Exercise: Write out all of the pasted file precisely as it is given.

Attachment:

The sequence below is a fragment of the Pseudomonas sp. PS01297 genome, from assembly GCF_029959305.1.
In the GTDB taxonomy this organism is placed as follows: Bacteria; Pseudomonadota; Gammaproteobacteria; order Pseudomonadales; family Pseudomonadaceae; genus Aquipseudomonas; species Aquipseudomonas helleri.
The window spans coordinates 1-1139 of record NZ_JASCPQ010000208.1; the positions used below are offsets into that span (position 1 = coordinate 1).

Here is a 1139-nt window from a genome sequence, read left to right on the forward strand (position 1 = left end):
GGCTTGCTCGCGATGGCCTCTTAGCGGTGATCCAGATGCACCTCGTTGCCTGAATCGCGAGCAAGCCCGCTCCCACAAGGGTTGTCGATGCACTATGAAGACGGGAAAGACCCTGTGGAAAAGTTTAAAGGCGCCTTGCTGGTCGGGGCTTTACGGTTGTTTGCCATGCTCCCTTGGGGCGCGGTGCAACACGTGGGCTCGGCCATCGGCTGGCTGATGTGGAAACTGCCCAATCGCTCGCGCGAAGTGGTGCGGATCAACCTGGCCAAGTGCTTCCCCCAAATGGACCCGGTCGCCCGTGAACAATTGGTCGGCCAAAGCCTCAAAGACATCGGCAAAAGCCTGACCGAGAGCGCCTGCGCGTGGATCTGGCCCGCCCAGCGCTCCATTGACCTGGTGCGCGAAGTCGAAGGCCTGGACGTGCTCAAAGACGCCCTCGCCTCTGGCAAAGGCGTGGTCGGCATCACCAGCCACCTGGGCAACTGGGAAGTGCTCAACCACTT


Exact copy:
The sequence below is a fragment of the Pseudomonas sp. PS01297 genome, from assembly GCF_029959305.1.
In the GTDB taxonomy this organism is placed as follows: Bacteria; Pseudomonadota; Gammaproteobacteria; order Pseudomonadales; family Pseudomonadaceae; genus Aquipseudomonas; species Aquipseudomonas helleri.
The window spans coordinates 1-1139 of record NZ_JASCPQ010000208.1; the positions used below are offsets into that span (position 1 = coordinate 1).

Here is a 1139-nt window from a genome sequence, read left to right on the forward strand (position 1 = left end):
GGCTTGCTCGCGATGGCCTCTTAGCGGTGATCCAGATGCACCTCGTTGCCTGAATCGCGAGCAAGCCCGCTCCCACAAGGGTTGTCGATGCACTATGAAGACGGGAAAGACCCTGTGGAAAAGTTTAAAGGCGCCTTGCTGGTCGGGGCTTTACGGTTGTTTGCCATGCTCCCTTGGGGCGCGGTGCAACACGTGGGCTCGGCCATCGGCTGGCTGATGTGGAAACTGCCCAATCGCTCGCGCGAAGTGGTGCGGATCAACCTGGCCAAGTGCTTCCCCCAAATGGACCCGGTCGCCCGTGAACAATTGGTCGGCCAAAGCCTCAAAGACATCGGCAAAAGCCTGACCGAGAGCGCCTGCGCGTGGATCTGGCCCGCCCAGCGCTCCATTGACCTGGTGCGCGAAGTCGAAGGCCTGGACGTGCTCAAAGACGCCCTCGCCTCTGGCAAAGGCGTGGTCGGCATCACCAGCCACCTGGGCAACTGGGAAGTGCTCAACCACTT